I realised earlier this year that even though I had read Stormbreaker a number of times, I had only read the other books in the series once each. Thanks to the generosity of the fabulous Paul Black at Walker I came into possession of a set of the newly rejacketed Alex Rider books, and decided that now was the time for a re-read. And just like a watching a TV series box set, these books are even better when read back-to-back. I remember when I first read each book that I found it very difficuly to put down, and on a second reading nothing has changed and it being the school summer holidays meant I had the luxury of being able to read for several hours at a time without interruption.

With so much time between the publication of each book, it is very easy to lose touch with the fact that the nine Alex Rider adventures take part over a period of  just twelve months. Yes, incredibly there is only one year between Alex being drafted into an MI6 investigation against his will, to his final battle against Scorpia, via a crazy number of near-death experiences. Reading them in this way we see how his character develops from a fun-loving, average 14-year old schoolboy, albeit one who is grieving the loss of his only close relative, to a battle weary 15-year old who has seen and done things that no young person ever should. What also becomes clearly evident is how different each of the books is - Anthony Horowitz managed to create a nine book series where each new outing for the teen secret agent seems fresh and without repetition.

Although only one of these (Scorpia) ends on a cliffhanger, and technically each book could be read as a standalone, or out of series order, as each story contains a new, discrete mission for Alex, to be fully enjoyed these books should be read in order. It isn't just Alex's character that is developed over the series, but also that of Jack Starbright, Alan Blunt, Mrs Jones and, of course, Smithers (and he may only make a cameo appearance in each book, but it is almost worth getting to know him by reading the whole set just for that one special moment in Scorpia Rising, a twist that I am willing to bet that no one could possibly have seen coming).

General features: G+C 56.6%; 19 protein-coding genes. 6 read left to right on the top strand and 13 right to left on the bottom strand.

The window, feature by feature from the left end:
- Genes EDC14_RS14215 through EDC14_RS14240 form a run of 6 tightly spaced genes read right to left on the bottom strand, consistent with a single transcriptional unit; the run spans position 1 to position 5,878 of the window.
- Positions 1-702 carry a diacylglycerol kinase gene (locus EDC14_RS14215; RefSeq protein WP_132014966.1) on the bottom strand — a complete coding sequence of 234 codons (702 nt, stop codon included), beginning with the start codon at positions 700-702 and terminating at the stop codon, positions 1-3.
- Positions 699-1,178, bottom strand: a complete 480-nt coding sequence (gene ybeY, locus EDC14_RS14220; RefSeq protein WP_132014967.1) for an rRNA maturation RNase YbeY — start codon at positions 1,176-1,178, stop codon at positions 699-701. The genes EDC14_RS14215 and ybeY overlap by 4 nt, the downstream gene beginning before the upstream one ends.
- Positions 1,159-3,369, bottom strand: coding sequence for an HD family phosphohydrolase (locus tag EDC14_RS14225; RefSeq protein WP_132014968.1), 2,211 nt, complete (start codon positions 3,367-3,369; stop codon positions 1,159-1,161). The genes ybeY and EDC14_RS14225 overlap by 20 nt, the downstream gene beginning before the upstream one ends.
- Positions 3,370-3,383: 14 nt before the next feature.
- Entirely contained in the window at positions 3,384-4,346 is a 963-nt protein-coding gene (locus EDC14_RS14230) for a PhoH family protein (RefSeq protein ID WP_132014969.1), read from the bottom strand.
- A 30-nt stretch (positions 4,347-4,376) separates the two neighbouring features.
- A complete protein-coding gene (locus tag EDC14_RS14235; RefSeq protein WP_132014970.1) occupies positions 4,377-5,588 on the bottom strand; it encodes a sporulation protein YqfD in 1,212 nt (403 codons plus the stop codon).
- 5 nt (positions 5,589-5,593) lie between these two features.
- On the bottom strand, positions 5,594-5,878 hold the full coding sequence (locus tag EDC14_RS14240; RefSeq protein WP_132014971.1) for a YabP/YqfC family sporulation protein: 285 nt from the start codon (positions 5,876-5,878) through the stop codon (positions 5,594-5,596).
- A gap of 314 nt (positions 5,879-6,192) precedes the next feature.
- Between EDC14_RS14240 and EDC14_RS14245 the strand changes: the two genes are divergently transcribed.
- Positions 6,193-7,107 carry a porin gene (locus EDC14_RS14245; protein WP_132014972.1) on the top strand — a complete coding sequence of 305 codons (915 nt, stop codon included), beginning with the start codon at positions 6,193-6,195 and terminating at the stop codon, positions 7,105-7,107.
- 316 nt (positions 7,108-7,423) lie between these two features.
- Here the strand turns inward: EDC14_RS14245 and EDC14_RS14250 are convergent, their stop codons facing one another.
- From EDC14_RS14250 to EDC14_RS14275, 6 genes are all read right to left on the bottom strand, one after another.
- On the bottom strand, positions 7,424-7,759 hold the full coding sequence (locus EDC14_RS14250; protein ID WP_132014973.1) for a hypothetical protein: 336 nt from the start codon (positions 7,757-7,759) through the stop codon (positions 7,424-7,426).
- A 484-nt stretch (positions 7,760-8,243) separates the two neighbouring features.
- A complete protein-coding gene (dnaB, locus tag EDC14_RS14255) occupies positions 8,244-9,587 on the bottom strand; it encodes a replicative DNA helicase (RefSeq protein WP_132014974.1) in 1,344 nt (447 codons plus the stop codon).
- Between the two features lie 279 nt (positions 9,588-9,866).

Seriously, for getting 10+ kids into reading, and boys in particular, they don't come much better than Anthony Horowitz's Alex Rider series. And the icing on the cake? When you've finished the nine books you can read the mighty fine Russian Roulette, the Yassen Gregorovich origin story.

Cover Illustration by Two Dots © 2015 Walker Books Ltd
Cover Illustration by Two Dots © 2015 Walker Books Ltd
Cover Illustration by Two Dots © 2015 Walker Books Ltd
Cover Illustration by Two Dots © 2015 Walker Books Ltd
Cover Illustration by Two Dots © 2015 Walker Books Ltd
Cover Illustration by Two Dots © 2015 Walker Books Ltd
Cover Illustration by Two Dots © 2015 Walker Books Ltd
Cover Illustration by Two Dots © 2015 Walker Books Ltd
Cover Illustration by Two Dots © 2015 Walker Books Ltd
Cover Illustration by Two Dots © 2015 Walker Books Ltd

Thursday, 13 August 2015

Review: The Imagination Box by Martyn Ford

There is a box. Anything you imagine will appear inside. You have one go, one chance to create anything you want. What would you pick?"

That's exactly the question ten-year-old Timothy Hart gets to answer after discovering The Imagination Box. The greatest toy on earth.

The top-secret contraption transforms his life but when the box's inventor, Professor Eisenstone, goes missing, Tim knows he has to investigate.

With the help of a talking finger monkey called Phil, he sets out to find the professor. In order to rescue his friend, he must face his darkest fears and discover the true potential of his own mind.

The Imagination Box by Martyn Ford is a modern, exciting and very funny take on the classic genie-in-the-lamp tale. Orphan Tim lives in the hotel owned by his adopted parents, and it is a pretty lonely life he leads. He seems to have no friends and his adopted mother and father are focused on running the hotel, and so he escapes from boredom by drawing. Tim loves to draw and has an incredibly vivid imagination; in fact, most of his drawings have very little to do with the real world. Except for finger monkeys that is. Tim loves drawing finger monkeys and they are his all-time favourite animal.

Into the hotel and Tim's life comes Professor Eisenstone, the inventor of the Thought Directed Atomic Construction Device, which Tim feels is too much of a mouthful and decides to christen it the Imagination Box. The Prof recognises that Tim's powerful imagination is the very thing that is needed to make his invention work, and it isn't long before Tim is conjuring up all kinds of things from the box, using only the power of his mind, including the one thing that he has always wanted: a real, live finger monkey! And not just any finger monkey - this one can talk.

Obviously, the Imagination Box is a potentially world changing invention, and equally as obviously that means that there is going to be some kind of dastardly and nefarious villain who wants to get their hands on it. When the Prof disappears it is down to Tim, Phillip and Dee, the professor's granddaughter, to find the professor, defeat the villains and save the world. 

The Imagination Box is a thoroughly entertaining, funny mystery adventure story that will delight 9+ readers, and most likely their parents too. There is something for everyone in this story - action, adventure, fantasy, science (albeit it a little fantastical in nature) and humour. And, of course, a finger monkey called Phillip.